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In Search of Goodness$
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Ruth W. Grant

Print publication date: 2011

Print ISBN-13: 9780226306834

Published to Chicago Scholarship Online: March 2013

DOI: 10.7208/chicago/9780226306858.001.0001

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The Tragedy of the Goods and the Pursuit of Happiness

The Tragedy of the Goods and the Pursuit of Happiness

The Question of the Good and the Goods

Chapter:
(p.129) Seven The Tragedy of the Goods and the Pursuit of Happiness
Source:
In Search of Goodness
Author(s):

Michael Allen Gillespie

Publisher:
University of Chicago Press
DOI:10.7208/chicago/9780226306858.003.0008

This chapter introduces Friedrich Nietzsche in order to address the modern problem with respect to goodness and investigates the problem of the multiplicity of goods as it appears in the Iliad. It indicates that Nietzsche's interpretation of the tragic age of the Greeks is essentially correct. It is suggested that while a different view of the good/goods which builds on Aristotle will probably not replace the dominant liberal view of the goods, it might modify it in ways that would raise liberalism and promote human thriving. The Iliad was a consideration of pleasure, glory, and power. Nietzsche believed that Plato seriously put forth a theory of the forms with a unitary notion of the divine and the good at its peak. Nietzsche and his successors considered liberalism to be a form of decadence and that only a turn to a tragic agonism offers any hope for the future.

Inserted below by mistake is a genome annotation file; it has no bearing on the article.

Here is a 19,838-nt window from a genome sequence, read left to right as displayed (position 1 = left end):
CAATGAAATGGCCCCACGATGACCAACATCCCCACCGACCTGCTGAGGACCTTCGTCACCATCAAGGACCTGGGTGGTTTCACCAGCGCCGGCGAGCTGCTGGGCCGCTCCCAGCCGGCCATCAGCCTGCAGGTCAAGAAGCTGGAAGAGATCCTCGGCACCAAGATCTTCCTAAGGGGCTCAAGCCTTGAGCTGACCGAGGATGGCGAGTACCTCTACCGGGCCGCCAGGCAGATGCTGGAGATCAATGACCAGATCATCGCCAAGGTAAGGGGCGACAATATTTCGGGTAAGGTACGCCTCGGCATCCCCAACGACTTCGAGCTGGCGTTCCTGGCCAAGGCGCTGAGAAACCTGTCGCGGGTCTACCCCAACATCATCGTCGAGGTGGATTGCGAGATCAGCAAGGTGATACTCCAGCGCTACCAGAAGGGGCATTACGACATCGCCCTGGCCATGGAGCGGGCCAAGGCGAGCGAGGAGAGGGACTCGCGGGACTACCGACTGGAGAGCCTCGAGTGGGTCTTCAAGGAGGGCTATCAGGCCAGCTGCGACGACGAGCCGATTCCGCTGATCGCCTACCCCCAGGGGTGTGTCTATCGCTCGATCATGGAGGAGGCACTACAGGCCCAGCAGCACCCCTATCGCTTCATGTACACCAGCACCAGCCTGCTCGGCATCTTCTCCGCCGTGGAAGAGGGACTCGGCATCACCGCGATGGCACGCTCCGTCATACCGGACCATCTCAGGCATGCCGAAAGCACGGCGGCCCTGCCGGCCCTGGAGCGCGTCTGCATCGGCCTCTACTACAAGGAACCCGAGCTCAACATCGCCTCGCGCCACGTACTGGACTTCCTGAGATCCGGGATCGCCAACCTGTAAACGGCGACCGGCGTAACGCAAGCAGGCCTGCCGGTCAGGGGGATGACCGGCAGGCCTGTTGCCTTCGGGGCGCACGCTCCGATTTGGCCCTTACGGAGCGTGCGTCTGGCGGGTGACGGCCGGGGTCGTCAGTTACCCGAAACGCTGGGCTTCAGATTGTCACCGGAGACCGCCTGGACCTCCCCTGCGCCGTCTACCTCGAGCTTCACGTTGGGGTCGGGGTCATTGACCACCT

Keywords:   goods, goodness, Friedrich Nietzsche, Iliad, Aristotle, liberalism, Plato, pleasure, glory, power

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